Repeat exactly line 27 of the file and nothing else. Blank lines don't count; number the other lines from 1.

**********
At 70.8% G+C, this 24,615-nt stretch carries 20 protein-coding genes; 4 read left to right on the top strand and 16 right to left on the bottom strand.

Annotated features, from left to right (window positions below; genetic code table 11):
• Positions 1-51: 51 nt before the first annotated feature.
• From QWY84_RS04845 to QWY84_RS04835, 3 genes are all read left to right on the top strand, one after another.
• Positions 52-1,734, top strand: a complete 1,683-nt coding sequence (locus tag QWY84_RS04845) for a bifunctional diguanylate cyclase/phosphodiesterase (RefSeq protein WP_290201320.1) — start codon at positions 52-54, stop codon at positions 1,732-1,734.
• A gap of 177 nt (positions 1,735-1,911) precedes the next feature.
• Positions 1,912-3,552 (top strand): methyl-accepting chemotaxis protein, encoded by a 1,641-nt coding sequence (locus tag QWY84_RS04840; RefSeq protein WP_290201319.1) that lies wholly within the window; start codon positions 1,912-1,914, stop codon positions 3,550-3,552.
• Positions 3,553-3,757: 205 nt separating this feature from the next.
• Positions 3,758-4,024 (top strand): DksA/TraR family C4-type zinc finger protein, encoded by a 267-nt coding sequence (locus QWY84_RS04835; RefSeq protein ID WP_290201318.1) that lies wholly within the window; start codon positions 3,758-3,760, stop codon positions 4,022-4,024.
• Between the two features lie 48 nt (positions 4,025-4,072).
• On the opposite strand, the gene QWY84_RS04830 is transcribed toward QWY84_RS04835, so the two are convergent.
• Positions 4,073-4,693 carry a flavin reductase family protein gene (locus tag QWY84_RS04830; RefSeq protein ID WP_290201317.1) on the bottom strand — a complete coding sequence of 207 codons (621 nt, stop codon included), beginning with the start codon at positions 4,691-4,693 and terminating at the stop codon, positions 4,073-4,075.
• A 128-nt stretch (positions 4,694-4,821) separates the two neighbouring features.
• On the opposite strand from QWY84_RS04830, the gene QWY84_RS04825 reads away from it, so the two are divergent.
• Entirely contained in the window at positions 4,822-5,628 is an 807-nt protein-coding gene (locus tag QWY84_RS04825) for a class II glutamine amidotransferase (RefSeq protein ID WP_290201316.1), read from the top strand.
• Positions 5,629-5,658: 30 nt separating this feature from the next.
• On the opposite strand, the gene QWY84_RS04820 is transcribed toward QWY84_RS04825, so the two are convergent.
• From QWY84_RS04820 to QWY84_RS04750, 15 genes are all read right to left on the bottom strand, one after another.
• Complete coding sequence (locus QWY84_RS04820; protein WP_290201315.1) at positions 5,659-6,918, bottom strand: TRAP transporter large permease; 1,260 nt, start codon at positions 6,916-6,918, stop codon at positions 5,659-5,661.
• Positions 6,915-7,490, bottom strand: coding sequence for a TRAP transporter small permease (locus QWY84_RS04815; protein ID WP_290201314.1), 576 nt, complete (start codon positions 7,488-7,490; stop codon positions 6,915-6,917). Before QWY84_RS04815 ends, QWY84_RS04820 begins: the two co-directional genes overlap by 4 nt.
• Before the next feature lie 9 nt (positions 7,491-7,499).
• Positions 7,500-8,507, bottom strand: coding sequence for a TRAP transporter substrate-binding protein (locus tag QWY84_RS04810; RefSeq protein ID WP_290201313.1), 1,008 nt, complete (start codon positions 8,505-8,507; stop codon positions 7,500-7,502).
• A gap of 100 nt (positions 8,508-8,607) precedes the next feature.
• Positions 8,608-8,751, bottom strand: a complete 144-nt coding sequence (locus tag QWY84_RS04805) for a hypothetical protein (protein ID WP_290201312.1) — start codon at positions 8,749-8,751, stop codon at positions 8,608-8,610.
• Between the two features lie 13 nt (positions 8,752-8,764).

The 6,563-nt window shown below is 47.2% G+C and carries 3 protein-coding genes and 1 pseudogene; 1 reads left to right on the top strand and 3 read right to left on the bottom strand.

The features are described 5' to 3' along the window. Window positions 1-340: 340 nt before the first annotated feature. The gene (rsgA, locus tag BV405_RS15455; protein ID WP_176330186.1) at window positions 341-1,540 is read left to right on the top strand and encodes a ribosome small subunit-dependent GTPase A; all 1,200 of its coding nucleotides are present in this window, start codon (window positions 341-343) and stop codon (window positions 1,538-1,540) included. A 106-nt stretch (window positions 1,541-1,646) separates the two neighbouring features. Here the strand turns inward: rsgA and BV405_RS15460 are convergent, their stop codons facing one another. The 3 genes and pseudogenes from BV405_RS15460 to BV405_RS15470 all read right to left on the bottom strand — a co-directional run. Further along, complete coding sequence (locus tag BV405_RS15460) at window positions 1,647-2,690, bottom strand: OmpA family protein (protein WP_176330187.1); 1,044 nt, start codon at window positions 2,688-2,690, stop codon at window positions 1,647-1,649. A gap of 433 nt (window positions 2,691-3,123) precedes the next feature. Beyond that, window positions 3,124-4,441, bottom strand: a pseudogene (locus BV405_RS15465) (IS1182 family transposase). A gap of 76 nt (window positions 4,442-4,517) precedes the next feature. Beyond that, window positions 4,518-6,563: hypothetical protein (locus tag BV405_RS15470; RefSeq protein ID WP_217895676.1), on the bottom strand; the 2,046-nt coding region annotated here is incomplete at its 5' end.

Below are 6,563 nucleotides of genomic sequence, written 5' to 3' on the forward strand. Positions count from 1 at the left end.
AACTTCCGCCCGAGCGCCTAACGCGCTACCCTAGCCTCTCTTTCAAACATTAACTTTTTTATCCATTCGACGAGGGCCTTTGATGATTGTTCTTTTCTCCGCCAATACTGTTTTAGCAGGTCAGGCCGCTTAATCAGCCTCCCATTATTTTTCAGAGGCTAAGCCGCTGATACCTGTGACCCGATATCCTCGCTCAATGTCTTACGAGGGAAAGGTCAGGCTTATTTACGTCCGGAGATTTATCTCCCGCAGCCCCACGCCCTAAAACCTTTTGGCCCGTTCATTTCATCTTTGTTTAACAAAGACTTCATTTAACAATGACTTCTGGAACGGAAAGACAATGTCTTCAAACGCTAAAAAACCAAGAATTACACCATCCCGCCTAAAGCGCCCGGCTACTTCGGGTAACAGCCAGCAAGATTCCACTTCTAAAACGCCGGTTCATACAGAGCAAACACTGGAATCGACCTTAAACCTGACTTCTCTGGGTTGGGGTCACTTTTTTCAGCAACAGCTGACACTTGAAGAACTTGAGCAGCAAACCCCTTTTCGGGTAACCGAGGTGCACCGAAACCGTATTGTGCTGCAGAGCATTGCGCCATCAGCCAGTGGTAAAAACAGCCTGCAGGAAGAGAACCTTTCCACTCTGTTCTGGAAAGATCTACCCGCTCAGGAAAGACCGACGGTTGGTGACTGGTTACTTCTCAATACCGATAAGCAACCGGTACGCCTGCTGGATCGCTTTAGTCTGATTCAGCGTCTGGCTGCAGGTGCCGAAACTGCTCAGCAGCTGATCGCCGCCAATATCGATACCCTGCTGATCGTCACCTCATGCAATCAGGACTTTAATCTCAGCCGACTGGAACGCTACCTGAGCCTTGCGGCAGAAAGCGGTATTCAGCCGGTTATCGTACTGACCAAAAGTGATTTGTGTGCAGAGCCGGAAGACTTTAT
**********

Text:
The features are described 5' to 3' along the window. Window positions 1-340: 340 nt before the first annotated feature. The gene (rsgA, locus tag BV405_RS15455; protein ID WP_176330186.1) at window positions 341-1,540 is read left to right on the top strand and encodes a ribosome small subunit-dependent GTPase A; all 1,200 of its coding nucleotides are present in this window, start codon (window positions 341-343) and stop codon (window positions 1,538-1,540) included. A 106-nt stretch (window positions 1,541-1,646) separates the two neighbouring features. Here the strand turns inward: rsgA and BV405_RS15460 are convergent, their stop codons facing one another. The 3 genes and pseudogenes from BV405_RS15460 to BV405_RS15470 all read right to left on the bottom strand — a co-directional run. Further along, complete coding sequence (locus tag BV405_RS15460) at window positions 1,647-2,690, bottom strand: OmpA family protein (protein WP_176330187.1); 1,044 nt, start codon at window positions 2,688-2,690, stop codon at window positions 1,647-1,649. A gap of 433 nt (window positions 2,691-3,123) precedes the next feature. Beyond that, window positions 3,124-4,441, bottom strand: a pseudogene (locus BV405_RS15465) (IS1182 family transposase). A gap of 76 nt (window positions 4,442-4,517) precedes the next feature. Beyond that, window positions 4,518-6,563: hypothetical protein (locus tag BV405_RS15470; RefSeq protein ID WP_217895676.1), on the bottom strand; the 2,046-nt coding region annotated here is incomplete at its 5' end.